Marianne Faithfull is one of British music’s great survivors – in fact, probably the greatest. In 1964, at the age of seventeen, she was discovered by The Rolling Stones manager Andrew Loog Oldham and released her debut single, the Jagger/Richards composition “As Tears Go By” which became an instant top-ten hit. After a decade, at the center of the vortex of the Swinging Sixties, she fell into a long spiral of drug addiction and tragedy before making a miraculous comeback in 1979 with the seminal album Broken English.
September this year saw the release of her twentieth studio recording, Give My Love to London, featuring an impressive array of collaborators: producers Rob Ellis, Dimitri Tikovoi and Flood as well as musicians Adrian Utley (Portishead), Brian Eno, Ed Harcourt, and Warren Ellis and Jim Sclavunos (The Bad Seeds). The album follows an accident that Faithfull suffered in 2013 in which she fractured her sacrum; she spent six months in recovery in Paris with little else to do but write songs.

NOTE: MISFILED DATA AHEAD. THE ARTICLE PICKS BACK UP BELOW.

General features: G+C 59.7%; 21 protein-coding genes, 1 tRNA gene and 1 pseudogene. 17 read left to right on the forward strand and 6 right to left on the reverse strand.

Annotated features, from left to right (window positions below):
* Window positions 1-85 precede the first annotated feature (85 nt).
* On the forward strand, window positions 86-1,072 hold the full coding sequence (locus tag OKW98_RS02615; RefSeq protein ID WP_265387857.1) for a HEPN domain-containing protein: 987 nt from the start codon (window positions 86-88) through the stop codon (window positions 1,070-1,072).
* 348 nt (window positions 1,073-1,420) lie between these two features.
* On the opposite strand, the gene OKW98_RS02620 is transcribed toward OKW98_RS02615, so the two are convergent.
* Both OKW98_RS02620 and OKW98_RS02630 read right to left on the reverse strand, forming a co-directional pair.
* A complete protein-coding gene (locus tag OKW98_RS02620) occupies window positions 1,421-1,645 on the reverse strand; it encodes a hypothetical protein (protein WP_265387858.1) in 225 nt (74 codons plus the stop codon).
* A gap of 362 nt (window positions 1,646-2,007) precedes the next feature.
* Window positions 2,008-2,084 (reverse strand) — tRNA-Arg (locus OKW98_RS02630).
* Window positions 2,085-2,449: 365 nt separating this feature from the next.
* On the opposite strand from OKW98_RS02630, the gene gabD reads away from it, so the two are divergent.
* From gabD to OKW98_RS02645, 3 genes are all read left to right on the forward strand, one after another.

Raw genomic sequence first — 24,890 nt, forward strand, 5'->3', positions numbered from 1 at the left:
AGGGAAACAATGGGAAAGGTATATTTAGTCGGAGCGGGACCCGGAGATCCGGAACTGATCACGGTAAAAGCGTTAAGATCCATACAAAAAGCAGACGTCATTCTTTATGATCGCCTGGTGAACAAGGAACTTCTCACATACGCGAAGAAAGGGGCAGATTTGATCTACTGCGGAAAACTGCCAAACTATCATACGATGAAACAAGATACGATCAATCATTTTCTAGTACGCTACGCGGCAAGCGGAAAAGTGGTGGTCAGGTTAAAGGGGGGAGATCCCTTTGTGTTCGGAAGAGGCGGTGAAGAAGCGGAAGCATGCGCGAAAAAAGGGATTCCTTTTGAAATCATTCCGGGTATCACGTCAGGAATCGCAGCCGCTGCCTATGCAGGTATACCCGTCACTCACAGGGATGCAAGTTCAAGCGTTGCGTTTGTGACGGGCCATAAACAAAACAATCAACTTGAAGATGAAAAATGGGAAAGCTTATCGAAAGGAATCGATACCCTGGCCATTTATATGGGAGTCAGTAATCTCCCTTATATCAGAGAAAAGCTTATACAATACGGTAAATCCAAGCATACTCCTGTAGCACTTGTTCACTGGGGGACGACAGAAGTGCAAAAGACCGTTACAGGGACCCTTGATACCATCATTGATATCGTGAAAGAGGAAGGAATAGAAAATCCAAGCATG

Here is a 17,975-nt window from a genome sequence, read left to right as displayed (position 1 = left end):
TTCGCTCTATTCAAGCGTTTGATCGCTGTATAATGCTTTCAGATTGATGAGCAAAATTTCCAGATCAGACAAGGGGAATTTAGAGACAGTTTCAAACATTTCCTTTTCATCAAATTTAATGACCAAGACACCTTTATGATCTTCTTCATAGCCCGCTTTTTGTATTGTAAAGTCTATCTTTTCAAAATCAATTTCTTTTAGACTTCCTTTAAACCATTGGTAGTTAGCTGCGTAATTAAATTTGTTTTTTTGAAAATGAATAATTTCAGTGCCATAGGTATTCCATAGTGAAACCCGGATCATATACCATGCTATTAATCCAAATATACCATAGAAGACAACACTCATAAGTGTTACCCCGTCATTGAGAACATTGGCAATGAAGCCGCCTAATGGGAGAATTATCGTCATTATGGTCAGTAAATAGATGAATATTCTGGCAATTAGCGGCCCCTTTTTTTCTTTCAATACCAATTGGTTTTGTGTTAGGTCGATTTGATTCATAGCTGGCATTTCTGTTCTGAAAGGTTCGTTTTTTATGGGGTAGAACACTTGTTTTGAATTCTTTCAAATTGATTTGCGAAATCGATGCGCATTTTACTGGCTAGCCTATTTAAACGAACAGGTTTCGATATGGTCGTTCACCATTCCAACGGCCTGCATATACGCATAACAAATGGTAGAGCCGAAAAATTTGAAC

She worked on many of these with old friends like Nick Cave, Pink Floyd’s Roger Waters, Steve Earle and relative newcomer, singer-guitarist Anna Calvi. Faithfull is also the subject of a new photobook Marianne Faithfull: A Life on Record, with images of the singer captured by legendary photographers such as Helmut Newton, Cecil Beaton and Robert Mapplethorpe.
This year, to celebrate five decades of her music career, she has embarked on the 50th Anniversary World Tour. Those who witnessed her last show in Barcelona at Primavera Sound in 2012 will testify that she is a spellbinding performer not to be missed – bold and uncompromising, with a style that is uniquely her own.